Languages Across Cultures
The candidates in the vice presidential debate showed some linguistic similarity to their running mates. The following graphs show the statistically significant differences between the two vice presidential candidates. The tentative language results mirror those from the first presidential debate. Like Clinton, Kaine used tentative language more than Paine or Trump did.
Kaine used more simple syntax than did Pence during the debate. A previous analysis of candidates' debates during the 2012 election showed just the opposite effect - that the Republican candidates used more simple syntax and the Democratic candidates used more complex syntax. Complex or simple syntax provides a clue to the speaker's route to persuasion: more complex language indicates a central route, and less complex indicates a peripheral route. The central route to persuasion involves more cognitively demanding processing of the message, whereas the peripheral route is easier to follow.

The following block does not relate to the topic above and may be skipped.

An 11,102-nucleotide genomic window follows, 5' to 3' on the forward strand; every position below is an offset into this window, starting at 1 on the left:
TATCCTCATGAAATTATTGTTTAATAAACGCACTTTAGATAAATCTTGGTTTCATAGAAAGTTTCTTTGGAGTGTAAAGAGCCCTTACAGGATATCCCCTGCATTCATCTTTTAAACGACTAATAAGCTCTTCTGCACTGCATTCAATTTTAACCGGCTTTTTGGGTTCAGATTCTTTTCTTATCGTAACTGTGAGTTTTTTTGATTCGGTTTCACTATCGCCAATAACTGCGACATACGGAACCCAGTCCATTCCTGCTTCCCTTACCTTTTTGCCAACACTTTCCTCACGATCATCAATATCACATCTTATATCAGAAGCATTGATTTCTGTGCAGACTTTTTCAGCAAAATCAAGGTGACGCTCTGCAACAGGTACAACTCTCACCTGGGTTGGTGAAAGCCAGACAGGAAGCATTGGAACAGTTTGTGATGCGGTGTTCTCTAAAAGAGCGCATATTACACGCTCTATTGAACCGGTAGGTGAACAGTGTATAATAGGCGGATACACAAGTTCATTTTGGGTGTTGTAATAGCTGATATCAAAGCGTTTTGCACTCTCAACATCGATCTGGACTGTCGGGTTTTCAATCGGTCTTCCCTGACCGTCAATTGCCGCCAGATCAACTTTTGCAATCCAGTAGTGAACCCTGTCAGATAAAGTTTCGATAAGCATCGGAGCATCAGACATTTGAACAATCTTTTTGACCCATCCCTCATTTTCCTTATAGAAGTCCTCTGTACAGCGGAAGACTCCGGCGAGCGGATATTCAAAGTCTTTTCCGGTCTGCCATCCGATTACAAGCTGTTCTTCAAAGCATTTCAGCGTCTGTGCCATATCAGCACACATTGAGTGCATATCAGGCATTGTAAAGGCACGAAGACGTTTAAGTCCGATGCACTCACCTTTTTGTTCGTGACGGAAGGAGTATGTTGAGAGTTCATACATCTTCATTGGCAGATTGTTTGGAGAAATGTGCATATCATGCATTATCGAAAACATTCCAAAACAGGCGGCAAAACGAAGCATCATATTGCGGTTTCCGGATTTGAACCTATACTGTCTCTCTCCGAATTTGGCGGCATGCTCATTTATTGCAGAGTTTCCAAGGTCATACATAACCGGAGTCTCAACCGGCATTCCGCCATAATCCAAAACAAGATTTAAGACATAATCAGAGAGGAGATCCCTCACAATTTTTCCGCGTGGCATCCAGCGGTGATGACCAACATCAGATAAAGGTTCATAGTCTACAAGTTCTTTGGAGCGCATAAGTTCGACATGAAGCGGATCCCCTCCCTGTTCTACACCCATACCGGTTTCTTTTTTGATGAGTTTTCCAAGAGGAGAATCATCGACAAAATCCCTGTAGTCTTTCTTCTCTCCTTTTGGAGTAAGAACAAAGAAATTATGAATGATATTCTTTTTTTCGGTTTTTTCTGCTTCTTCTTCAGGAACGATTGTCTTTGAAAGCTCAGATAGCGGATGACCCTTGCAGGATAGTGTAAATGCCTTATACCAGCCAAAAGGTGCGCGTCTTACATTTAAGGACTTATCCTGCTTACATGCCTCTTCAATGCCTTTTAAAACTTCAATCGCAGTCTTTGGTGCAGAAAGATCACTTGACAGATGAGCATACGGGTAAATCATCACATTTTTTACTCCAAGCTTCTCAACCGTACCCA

Finally, we evaluated the candidates' use of honest language, generated by Slatcher et al. (2007). They note that more honest language is associated with increased usage of first person pronouns, references to other people, and exclusion words (except, but). In the VP debate, Kaine used more honest language than did Pence.
Languages Across Cultures at the
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